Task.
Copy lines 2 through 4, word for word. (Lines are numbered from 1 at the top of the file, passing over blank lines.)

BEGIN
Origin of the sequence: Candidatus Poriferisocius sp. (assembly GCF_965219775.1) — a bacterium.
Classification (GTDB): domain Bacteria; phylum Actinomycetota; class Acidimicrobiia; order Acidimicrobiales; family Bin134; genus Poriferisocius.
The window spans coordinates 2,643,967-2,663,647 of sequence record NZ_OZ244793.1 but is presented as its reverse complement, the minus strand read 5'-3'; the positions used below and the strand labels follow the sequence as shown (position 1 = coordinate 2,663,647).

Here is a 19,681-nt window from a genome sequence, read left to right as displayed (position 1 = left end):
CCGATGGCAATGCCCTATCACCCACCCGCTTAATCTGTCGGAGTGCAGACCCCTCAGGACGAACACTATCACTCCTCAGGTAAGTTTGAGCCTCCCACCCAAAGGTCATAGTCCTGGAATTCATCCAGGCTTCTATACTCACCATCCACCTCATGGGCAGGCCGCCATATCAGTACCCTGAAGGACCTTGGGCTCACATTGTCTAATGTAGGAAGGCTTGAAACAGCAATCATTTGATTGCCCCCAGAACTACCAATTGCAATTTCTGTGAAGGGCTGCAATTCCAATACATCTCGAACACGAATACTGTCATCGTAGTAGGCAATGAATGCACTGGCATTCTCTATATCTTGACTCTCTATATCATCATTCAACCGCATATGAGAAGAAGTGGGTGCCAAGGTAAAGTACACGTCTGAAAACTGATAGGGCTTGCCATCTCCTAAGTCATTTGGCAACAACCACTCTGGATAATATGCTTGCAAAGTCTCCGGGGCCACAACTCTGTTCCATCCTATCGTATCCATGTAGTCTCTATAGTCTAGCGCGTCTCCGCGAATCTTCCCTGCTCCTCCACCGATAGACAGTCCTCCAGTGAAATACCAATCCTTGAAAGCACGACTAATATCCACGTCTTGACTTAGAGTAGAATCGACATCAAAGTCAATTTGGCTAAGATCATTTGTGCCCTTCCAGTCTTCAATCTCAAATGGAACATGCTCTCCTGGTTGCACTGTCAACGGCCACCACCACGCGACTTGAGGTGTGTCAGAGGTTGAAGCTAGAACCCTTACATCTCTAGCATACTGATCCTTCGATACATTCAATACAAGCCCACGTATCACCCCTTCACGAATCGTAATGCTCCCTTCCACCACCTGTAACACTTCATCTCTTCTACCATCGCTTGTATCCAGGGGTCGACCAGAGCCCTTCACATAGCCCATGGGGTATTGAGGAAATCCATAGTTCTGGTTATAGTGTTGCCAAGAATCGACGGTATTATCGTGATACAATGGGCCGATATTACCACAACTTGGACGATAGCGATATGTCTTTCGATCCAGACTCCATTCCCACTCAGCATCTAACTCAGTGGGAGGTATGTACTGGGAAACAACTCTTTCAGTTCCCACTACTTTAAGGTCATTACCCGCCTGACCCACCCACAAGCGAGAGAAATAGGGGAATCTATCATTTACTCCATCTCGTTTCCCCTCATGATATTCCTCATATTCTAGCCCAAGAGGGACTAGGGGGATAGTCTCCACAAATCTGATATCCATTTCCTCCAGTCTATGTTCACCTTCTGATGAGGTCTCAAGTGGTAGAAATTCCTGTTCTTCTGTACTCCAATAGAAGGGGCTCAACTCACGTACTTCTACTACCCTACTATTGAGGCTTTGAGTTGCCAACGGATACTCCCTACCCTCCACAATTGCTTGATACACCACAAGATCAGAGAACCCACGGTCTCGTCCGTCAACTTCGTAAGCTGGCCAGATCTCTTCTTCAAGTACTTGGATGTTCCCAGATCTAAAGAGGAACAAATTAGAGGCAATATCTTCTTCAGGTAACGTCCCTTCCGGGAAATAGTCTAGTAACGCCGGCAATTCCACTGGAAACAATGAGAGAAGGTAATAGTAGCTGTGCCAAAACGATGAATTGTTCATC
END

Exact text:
Classification (GTDB): domain Bacteria; phylum Actinomycetota; class Acidimicrobiia; order Acidimicrobiales; family Bin134; genus Poriferisocius.
The window spans coordinates 2,643,967-2,663,647 of sequence record NZ_OZ244793.1 but is presented as its reverse complement, the minus strand read 5'-3'; the positions used below and the strand labels follow the sequence as shown (position 1 = coordinate 2,663,647).

Here is a 19,681-nt window from a genome sequence, read left to right as displayed (position 1 = left end):